An early morning walk along the River Lagan took us past this guy...
He looks like he's about to kayak into nothingness.
...and then past a few obligatory (since it's national bird-feeding month) birds...
A Moorhen. These birds are nearly impossible to get a good picture of. Not only because they hate people, but more so because at any given second, their heads are bobbing in a new direction.
A Bullfinch. Both male and female in the first picture. None of these shots are exceptional. My remedy...multiple shots.
The last place our morning stroll took us to was this...
...A fallen tree that had many a political and social message carved into it. I (may have) coined the term Treeffiti a while back..I feel this is an appropriate place to use it. The carving on this side reads "Even the business men don't do business anymore"
This part of the trunk mentioned something about a guillotine.
and this part: "Too long not enough blood n' bones".
Yesterday, the sun was actually shining. It was bright out and everything was looking all pretty. So I took some pictures...
A pretty fence with some pretty mountain laurel-like plant...growing around it
And some pretty thistle-ish things.
...and because it is National Bird-Feeding Month, I give you a Common Redshank.
Today, on the other hand, a fine mist was falling from the sky. Though this rarely stops me from going outside, I was already planning on being indoors for most of the day. I attended a lecture on museum ethics at the Ulster Museum and decided to use that opportunity to get today's photo...
I dig the leading lines...they kind of drag you past the subject as opposed to leading you to it.
This little cafe was closed by the time I got to it. I was hoping that it would be. It's much nicer when no one is around...that's when you actually notice the soft blues and yellows of the room, and how they perfectly split the cafe into two. One side warmer colors, one side cooler colors...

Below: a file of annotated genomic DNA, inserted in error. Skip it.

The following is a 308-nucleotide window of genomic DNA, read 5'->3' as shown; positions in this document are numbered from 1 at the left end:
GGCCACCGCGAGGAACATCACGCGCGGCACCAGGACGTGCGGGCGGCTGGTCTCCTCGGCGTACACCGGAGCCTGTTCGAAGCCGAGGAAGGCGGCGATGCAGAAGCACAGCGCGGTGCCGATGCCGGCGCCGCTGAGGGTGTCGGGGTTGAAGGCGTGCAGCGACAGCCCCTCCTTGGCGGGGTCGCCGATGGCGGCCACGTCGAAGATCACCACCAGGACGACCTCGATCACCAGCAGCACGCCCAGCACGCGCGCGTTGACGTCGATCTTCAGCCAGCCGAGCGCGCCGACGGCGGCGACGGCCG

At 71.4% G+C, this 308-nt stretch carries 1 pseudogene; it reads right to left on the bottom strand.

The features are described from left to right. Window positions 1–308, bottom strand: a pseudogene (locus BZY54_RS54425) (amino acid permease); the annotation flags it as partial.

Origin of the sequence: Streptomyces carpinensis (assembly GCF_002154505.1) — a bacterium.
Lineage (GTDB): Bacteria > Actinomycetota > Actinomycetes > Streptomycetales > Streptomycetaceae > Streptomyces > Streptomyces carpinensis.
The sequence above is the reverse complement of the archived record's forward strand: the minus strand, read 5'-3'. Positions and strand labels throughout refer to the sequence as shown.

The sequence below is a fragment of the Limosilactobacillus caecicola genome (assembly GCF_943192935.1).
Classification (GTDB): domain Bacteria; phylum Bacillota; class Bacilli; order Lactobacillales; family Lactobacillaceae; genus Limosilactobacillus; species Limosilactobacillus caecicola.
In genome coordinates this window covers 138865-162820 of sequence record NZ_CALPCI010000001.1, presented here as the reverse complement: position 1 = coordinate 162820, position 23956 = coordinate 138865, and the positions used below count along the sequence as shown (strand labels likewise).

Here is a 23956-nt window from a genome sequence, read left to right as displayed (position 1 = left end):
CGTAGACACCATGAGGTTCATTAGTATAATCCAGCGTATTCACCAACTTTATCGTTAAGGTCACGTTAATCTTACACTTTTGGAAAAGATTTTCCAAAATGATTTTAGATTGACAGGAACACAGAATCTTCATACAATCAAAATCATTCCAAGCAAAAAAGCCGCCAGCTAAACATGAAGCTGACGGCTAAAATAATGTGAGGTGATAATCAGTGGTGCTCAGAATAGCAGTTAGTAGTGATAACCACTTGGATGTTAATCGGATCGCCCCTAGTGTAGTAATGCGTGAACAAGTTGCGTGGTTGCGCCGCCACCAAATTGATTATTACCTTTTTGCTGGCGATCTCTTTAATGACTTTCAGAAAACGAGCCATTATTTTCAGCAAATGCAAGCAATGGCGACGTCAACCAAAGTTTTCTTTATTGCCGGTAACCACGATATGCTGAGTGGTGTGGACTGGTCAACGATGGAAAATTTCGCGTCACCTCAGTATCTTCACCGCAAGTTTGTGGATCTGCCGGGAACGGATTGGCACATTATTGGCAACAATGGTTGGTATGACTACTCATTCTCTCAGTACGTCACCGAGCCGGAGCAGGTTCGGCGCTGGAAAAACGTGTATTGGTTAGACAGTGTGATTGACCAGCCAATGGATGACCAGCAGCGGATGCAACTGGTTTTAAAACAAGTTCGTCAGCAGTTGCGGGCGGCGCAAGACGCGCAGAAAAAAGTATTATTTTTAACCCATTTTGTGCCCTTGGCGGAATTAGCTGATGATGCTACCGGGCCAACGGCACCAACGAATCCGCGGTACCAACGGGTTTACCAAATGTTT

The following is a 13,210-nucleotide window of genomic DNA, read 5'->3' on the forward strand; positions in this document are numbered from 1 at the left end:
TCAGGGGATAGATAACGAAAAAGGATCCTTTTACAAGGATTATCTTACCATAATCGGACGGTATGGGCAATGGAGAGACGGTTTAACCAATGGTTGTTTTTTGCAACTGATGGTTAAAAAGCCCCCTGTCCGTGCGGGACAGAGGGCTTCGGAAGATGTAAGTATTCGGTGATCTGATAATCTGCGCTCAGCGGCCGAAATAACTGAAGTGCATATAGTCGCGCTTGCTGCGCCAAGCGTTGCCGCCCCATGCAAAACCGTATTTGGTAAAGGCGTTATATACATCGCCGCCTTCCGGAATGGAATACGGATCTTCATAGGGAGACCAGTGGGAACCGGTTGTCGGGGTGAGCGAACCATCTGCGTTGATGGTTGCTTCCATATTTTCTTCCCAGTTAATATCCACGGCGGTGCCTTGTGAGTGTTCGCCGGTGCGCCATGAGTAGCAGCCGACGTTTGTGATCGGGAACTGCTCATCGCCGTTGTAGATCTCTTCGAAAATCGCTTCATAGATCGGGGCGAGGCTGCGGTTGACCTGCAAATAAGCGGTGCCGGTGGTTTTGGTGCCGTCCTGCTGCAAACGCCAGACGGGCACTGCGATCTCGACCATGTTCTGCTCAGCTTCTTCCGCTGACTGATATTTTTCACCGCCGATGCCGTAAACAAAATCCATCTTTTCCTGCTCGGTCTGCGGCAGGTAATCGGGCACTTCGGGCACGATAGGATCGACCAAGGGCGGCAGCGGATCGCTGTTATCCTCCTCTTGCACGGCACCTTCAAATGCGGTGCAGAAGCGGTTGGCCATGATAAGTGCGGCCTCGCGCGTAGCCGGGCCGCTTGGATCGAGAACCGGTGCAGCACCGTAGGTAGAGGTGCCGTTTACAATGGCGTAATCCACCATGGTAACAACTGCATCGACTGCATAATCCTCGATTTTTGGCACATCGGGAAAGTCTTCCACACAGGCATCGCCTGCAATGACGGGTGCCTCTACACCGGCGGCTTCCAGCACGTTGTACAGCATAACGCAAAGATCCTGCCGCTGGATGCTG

...not the actual printing process. More so, I was trying to create a style that would look good with the photos I took today...what I ended up with is reminiscent of a cyanotype. A cyanotype or an underwater world. One, or both, of the two.
Both of these are from the greenhouse in the Botanic Gardens
I guess they were just doing some standard pruning, but when I opened the door and saw men with chainsaws and hardhats peering through the bushes and trees, it was as if I was witnessing some mass deforestation. I felt like they felt that I was judging them for what they were doing.
Belfast has a few murals. I'm sure some of you out there know about them. They definitely hold certain connotations for different people. I'm not about to get into any of that. In fact, if I ever get some pictures of them, I will probably post them without any text whatsoever.
Belfast also has a lot of walls that are covered in paintings that have no (at least no direct) connotations for people. It is my impression that the shots I got today are of the paintings that take no political or social sides.
This one says "welcome to Belfast" and shows some of the things you can see here. Such as the Botanic Gardens and the River Lagan.
This one is just some text. Some text that I don't feel I can answer. Mostly because I was under the impression that we haven't even proven that gravitrons (which would be the necessary quantum particle in gravity) exist. Anyone have an answer? I'm at a loss on this one...Though I must say, I like the idea of getting to go for a walk and getting to play trivia at the same time. Now if only they'd change up the question each day...